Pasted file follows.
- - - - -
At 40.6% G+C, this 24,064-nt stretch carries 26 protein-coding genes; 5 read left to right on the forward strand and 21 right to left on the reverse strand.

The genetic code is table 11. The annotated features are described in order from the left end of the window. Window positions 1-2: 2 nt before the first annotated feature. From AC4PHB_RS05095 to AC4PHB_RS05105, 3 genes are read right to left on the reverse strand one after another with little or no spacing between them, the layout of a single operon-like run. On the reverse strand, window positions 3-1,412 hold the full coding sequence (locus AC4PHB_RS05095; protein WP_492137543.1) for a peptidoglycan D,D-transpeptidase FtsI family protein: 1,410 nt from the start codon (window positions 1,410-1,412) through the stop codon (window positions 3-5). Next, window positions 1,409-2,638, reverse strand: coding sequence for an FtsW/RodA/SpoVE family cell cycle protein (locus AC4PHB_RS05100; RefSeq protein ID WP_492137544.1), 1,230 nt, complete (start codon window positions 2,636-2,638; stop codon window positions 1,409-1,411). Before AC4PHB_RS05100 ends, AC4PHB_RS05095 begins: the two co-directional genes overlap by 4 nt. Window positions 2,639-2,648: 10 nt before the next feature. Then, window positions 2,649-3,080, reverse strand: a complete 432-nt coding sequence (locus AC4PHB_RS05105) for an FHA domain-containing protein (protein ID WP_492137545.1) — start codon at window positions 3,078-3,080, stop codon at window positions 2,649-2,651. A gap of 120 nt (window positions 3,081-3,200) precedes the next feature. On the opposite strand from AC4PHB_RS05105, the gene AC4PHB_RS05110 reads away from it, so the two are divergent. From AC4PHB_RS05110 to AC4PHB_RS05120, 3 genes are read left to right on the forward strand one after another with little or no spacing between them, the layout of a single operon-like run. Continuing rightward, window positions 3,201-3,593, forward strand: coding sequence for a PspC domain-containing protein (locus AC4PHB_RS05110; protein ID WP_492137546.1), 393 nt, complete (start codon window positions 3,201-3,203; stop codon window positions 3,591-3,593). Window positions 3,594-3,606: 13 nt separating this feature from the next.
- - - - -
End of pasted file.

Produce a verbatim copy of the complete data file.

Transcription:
At 40.6% G+C, this 24,064-nt stretch carries 26 protein-coding genes; 5 read left to right on the forward strand and 21 right to left on the reverse strand.

The genetic code is table 11. The annotated features are described in order from the left end of the window. Window positions 1-2: 2 nt before the first annotated feature. From AC4PHB_RS05095 to AC4PHB_RS05105, 3 genes are read right to left on the reverse strand one after another with little or no spacing between them, the layout of a single operon-like run. On the reverse strand, window positions 3-1,412 hold the full coding sequence (locus AC4PHB_RS05095; protein WP_492137543.1) for a peptidoglycan D,D-transpeptidase FtsI family protein: 1,410 nt from the start codon (window positions 1,410-1,412) through the stop codon (window positions 3-5). Next, window positions 1,409-2,638, reverse strand: coding sequence for an FtsW/RodA/SpoVE family cell cycle protein (locus AC4PHB_RS05100; RefSeq protein ID WP_492137544.1), 1,230 nt, complete (start codon window positions 2,636-2,638; stop codon window positions 1,409-1,411). Before AC4PHB_RS05100 ends, AC4PHB_RS05095 begins: the two co-directional genes overlap by 4 nt. Window positions 2,639-2,648: 10 nt before the next feature. Then, window positions 2,649-3,080, reverse strand: a complete 432-nt coding sequence (locus AC4PHB_RS05105) for an FHA domain-containing protein (protein ID WP_492137545.1) — start codon at window positions 3,078-3,080, stop codon at window positions 2,649-2,651. A gap of 120 nt (window positions 3,081-3,200) precedes the next feature. On the opposite strand from AC4PHB_RS05105, the gene AC4PHB_RS05110 reads away from it, so the two are divergent. From AC4PHB_RS05110 to AC4PHB_RS05120, 3 genes are read left to right on the forward strand one after another with little or no spacing between them, the layout of a single operon-like run. Continuing rightward, window positions 3,201-3,593, forward strand: coding sequence for a PspC domain-containing protein (locus AC4PHB_RS05110; protein ID WP_492137546.1), 393 nt, complete (start codon window positions 3,201-3,203; stop codon window positions 3,591-3,593). Window positions 3,594-3,606: 13 nt separating this feature from the next.